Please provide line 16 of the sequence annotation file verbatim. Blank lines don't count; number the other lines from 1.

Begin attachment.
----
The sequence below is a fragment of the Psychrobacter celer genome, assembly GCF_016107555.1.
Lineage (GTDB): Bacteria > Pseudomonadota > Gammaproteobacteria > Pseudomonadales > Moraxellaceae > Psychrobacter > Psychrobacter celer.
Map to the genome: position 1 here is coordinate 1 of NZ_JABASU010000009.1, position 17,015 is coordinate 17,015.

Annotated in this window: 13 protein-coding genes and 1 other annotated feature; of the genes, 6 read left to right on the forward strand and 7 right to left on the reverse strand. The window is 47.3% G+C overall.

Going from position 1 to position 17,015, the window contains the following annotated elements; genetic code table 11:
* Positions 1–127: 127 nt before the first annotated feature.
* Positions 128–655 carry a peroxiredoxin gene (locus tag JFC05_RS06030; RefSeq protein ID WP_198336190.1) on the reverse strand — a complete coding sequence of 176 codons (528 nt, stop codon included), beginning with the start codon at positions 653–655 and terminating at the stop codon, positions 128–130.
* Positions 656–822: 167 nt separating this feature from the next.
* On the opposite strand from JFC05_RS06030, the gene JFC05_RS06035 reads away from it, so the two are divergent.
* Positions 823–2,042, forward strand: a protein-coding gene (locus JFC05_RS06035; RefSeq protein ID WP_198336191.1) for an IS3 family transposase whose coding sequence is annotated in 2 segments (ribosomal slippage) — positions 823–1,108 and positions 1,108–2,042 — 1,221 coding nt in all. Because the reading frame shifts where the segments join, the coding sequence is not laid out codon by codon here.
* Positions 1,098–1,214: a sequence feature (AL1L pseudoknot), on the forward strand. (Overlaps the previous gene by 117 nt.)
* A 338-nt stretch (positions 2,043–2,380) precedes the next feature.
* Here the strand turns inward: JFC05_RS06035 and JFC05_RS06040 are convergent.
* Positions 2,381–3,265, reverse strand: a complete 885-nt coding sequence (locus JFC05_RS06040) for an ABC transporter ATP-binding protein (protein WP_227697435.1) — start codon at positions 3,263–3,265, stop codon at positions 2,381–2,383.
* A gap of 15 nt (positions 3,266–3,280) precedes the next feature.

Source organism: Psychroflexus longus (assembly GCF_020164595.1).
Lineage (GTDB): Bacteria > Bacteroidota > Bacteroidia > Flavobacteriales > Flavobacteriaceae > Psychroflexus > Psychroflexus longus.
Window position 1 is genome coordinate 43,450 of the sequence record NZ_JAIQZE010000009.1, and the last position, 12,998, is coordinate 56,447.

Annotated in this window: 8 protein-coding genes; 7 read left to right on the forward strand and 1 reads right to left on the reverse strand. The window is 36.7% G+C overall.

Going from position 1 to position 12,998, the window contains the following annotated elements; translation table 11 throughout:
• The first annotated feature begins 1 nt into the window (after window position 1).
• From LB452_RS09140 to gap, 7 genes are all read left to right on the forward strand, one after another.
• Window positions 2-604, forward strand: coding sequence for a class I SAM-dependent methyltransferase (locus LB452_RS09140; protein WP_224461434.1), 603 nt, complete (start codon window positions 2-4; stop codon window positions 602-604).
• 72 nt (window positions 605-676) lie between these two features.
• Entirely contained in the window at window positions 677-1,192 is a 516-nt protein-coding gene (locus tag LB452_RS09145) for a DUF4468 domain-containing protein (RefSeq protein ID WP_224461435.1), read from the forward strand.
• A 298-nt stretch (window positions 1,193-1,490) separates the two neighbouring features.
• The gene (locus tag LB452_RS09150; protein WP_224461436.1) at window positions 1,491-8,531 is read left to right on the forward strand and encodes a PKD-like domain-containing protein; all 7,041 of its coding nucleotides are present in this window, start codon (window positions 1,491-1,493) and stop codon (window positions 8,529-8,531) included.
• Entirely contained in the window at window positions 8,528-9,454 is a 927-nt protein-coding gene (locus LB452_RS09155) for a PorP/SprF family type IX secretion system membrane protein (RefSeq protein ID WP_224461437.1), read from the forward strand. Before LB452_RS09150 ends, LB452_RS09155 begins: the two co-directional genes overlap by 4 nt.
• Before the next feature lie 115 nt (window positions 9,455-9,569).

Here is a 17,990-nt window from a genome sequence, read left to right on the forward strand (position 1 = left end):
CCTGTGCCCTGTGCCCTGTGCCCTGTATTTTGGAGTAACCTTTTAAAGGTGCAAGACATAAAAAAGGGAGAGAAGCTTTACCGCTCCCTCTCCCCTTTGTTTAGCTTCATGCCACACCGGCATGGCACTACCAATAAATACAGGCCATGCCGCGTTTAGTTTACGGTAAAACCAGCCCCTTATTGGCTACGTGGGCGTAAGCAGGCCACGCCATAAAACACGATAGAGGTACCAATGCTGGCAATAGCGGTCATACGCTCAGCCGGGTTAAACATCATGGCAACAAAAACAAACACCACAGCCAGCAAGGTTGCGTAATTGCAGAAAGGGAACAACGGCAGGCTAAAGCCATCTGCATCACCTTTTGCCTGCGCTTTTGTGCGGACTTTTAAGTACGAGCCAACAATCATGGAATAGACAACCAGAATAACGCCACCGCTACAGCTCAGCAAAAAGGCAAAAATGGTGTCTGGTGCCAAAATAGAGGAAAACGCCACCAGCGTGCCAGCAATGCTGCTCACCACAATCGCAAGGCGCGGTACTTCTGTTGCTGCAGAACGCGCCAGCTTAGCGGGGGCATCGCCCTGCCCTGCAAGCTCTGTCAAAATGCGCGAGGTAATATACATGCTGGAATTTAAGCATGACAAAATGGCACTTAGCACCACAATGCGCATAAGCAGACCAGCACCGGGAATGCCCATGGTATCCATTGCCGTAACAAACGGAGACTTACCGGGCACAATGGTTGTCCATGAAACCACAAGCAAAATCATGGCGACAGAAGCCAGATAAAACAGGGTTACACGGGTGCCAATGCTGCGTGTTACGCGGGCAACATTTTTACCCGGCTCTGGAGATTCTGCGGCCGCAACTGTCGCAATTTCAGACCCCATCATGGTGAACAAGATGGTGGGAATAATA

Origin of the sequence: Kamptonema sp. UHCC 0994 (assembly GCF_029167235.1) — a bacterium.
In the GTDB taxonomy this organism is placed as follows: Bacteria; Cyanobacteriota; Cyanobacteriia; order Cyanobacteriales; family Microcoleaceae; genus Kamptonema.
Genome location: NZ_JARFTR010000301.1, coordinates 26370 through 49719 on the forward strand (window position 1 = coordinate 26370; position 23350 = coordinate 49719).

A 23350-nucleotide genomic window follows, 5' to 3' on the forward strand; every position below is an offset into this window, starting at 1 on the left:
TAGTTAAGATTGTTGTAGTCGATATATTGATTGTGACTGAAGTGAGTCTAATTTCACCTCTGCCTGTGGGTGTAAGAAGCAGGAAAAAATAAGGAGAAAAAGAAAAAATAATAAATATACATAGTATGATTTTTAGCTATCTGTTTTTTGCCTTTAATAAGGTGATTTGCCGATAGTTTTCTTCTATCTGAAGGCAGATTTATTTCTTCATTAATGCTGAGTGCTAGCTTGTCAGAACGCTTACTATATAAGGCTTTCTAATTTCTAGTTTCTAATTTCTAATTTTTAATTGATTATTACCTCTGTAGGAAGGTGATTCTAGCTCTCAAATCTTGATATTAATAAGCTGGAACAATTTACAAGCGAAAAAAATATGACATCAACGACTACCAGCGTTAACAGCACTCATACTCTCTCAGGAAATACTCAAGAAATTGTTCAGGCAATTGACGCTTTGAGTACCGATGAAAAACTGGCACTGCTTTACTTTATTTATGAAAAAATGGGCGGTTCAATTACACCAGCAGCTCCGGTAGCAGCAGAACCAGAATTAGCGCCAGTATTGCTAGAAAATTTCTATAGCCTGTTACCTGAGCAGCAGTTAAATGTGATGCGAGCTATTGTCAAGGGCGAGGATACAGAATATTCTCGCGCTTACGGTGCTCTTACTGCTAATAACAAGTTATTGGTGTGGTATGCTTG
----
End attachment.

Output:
Source organism: Psychroflexus longus (assembly GCF_020164595.1).